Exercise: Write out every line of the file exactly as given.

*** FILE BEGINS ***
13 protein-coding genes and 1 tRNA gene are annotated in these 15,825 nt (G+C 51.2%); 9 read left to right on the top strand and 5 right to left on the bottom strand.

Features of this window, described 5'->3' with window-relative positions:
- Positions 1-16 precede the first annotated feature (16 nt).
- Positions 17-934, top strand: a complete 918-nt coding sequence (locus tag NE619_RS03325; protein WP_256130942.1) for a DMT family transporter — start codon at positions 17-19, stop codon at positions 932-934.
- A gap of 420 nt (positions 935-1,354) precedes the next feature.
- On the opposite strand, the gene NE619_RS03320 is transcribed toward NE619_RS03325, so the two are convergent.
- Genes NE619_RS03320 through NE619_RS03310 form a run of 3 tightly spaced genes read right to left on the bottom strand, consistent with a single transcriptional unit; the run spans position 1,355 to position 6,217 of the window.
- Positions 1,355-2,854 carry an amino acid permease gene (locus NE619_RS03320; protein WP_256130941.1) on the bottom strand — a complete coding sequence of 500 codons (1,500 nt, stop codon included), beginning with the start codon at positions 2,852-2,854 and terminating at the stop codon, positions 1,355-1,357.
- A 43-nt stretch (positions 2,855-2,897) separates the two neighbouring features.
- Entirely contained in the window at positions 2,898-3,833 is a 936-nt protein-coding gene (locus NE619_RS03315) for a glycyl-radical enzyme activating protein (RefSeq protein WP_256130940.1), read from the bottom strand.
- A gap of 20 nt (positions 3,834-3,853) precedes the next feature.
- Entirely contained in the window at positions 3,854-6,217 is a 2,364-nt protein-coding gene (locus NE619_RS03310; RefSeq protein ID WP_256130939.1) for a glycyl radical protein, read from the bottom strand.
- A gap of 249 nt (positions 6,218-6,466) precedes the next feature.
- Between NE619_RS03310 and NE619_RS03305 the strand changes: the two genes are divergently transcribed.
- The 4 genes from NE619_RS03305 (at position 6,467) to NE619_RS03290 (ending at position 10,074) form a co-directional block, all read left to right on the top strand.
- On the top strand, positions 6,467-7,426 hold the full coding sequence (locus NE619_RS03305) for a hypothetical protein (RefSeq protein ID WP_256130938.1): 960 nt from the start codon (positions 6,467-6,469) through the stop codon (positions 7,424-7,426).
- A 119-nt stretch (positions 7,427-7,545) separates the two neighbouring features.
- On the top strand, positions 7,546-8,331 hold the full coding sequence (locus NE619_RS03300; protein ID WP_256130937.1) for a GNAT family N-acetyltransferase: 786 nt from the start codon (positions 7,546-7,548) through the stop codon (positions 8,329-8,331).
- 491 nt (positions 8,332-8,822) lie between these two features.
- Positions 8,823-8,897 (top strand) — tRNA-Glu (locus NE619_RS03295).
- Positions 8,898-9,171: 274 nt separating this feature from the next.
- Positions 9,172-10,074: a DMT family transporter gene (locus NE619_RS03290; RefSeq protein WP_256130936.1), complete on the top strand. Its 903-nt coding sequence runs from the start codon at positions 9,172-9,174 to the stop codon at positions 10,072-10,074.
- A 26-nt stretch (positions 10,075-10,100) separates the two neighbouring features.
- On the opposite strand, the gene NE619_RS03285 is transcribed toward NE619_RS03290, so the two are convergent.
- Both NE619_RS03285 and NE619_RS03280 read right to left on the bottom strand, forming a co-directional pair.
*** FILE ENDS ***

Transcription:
13 protein-coding genes and 1 tRNA gene are annotated in these 15,825 nt (G+C 51.2%); 9 read left to right on the top strand and 5 right to left on the bottom strand.

Features of this window, described 5'->3' with window-relative positions:
- Positions 1-16 precede the first annotated feature (16 nt).
- Positions 17-934, top strand: a complete 918-nt coding sequence (locus tag NE619_RS03325; protein WP_256130942.1) for a DMT family transporter — start codon at positions 17-19, stop codon at positions 932-934.
- A gap of 420 nt (positions 935-1,354) precedes the next feature.
- On the opposite strand, the gene NE619_RS03320 is transcribed toward NE619_RS03325, so the two are convergent.
- Genes NE619_RS03320 through NE619_RS03310 form a run of 3 tightly spaced genes read right to left on the bottom strand, consistent with a single transcriptional unit; the run spans position 1,355 to position 6,217 of the window.
- Positions 1,355-2,854 carry an amino acid permease gene (locus NE619_RS03320; protein WP_256130941.1) on the bottom strand — a complete coding sequence of 500 codons (1,500 nt, stop codon included), beginning with the start codon at positions 2,852-2,854 and terminating at the stop codon, positions 1,355-1,357.
- A 43-nt stretch (positions 2,855-2,897) separates the two neighbouring features.
- Entirely contained in the window at positions 2,898-3,833 is a 936-nt protein-coding gene (locus NE619_RS03315) for a glycyl-radical enzyme activating protein (RefSeq protein WP_256130940.1), read from the bottom strand.
- A gap of 20 nt (positions 3,834-3,853) precedes the next feature.
- Entirely contained in the window at positions 3,854-6,217 is a 2,364-nt protein-coding gene (locus NE619_RS03310; RefSeq protein ID WP_256130939.1) for a glycyl radical protein, read from the bottom strand.
- A gap of 249 nt (positions 6,218-6,466) precedes the next feature.
- Between NE619_RS03310 and NE619_RS03305 the strand changes: the two genes are divergently transcribed.
- The 4 genes from NE619_RS03305 (at position 6,467) to NE619_RS03290 (ending at position 10,074) form a co-directional block, all read left to right on the top strand.
- On the top strand, positions 6,467-7,426 hold the full coding sequence (locus NE619_RS03305) for a hypothetical protein (RefSeq protein ID WP_256130938.1): 960 nt from the start codon (positions 6,467-6,469) through the stop codon (positions 7,424-7,426).
- A 119-nt stretch (positions 7,427-7,545) separates the two neighbouring features.
- On the top strand, positions 7,546-8,331 hold the full coding sequence (locus NE619_RS03300; protein ID WP_256130937.1) for a GNAT family N-acetyltransferase: 786 nt from the start codon (positions 7,546-7,548) through the stop codon (positions 8,329-8,331).
- 491 nt (positions 8,332-8,822) lie between these two features.
- Positions 8,823-8,897 (top strand) — tRNA-Glu (locus NE619_RS03295).
- Positions 8,898-9,171: 274 nt separating this feature from the next.
- Positions 9,172-10,074: a DMT family transporter gene (locus NE619_RS03290; RefSeq protein WP_256130936.1), complete on the top strand. Its 903-nt coding sequence runs from the start codon at positions 9,172-9,174 to the stop codon at positions 10,072-10,074.
- A 26-nt stretch (positions 10,075-10,100) separates the two neighbouring features.
- On the opposite strand, the gene NE619_RS03285 is transcribed toward NE619_RS03290, so the two are convergent.
- Both NE619_RS03285 and NE619_RS03280 read right to left on the bottom strand, forming a co-directional pair.